Microsoft has launched the UK’s most powerful cloud services.
The M-Series virtual machines (VMs) in Azure can handle large workloads involving a lot of data.
VMs are being used by train company Trenitalia to analyse information in real-time, the city of Cape Town, South Africa, to run an emergency policing solution and fleet management firm ARI to let customers report on every detail of its operation.
Data can also be transferred between VMs making it easier for companies to back up files or replicate databases.
In December, Microsoft expanded its partnership with enterprise software company SAP to help firms such as Coca-Cola, Columbia Sportswear and Costco move to the cloud.
Microsoft has launched Dv3 VMs in UK data centres which can perform more efficiently.
“By unlocking more power from the underlying hardware, we are able to harness better performance and efficiency, resulting in cost savings that we are passing on to our customers,” said Jon Beck, principle programme manager at Microsoft.
The Dv3 VMs use ‘hyper-threading technology’ on Intel processors which allows users to run several processes at once.
Microsoft has also launched B-series VMs, a new range that allows customers to control how much Azure computer power they use.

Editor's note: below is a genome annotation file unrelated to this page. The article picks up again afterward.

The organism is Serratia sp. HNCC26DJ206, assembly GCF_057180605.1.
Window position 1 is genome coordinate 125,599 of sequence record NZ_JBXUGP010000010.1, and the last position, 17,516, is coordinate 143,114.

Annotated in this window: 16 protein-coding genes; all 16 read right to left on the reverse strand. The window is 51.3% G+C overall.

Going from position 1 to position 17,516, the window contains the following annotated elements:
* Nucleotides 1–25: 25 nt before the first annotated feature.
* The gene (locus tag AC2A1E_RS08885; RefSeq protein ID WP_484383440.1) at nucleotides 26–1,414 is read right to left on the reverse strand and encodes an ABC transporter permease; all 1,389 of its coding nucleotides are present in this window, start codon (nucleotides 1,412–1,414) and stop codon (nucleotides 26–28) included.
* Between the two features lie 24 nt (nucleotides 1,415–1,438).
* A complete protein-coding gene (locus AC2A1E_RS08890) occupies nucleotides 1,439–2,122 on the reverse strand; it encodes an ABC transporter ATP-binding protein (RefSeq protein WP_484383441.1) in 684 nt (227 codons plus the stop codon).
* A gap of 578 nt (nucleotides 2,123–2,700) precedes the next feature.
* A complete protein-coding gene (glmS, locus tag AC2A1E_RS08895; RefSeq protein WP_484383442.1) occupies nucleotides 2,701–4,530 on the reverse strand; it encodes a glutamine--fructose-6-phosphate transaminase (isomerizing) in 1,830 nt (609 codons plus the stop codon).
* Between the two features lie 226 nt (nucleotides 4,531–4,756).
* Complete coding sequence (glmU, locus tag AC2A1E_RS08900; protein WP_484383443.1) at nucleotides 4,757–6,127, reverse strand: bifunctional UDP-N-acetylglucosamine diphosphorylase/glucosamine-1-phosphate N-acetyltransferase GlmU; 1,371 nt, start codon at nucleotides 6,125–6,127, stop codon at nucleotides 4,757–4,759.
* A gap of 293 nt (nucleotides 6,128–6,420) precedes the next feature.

Some companies only require a small amount of cloud computing power but may see occasional increases in demand that require more central processing units (CPU). The B-series allows users to build up Azure credits as they pay for low-level usage of Microsoft’s cloud service which can then be exchanged for more computing power.
“These VM sizes allow you to pay and burst as needed, using only a fraction of the CPU when you don’t need it and burst up to 100% of the CPU when you do need it,” said Corey Sanders, director of compute at Azure.
Microsoft has also revealed that Notification Hubs will be available in its UK data centres allowing users send push notifications to their customers regardless of which platform they are using.
“Microsoft Azure gives us a fast, easy development environment,” said Adam Wyss, senior software engineer at NBC News. “Turnaround through Windows Azure is faster than we could achieve inside our existing infrastructure. That’s more cost effective, of course, but the even greater benefit is faster time-to-market. None of our competitors are standing still, and our ability to shave months off time-to-market is an important competitive advantage.
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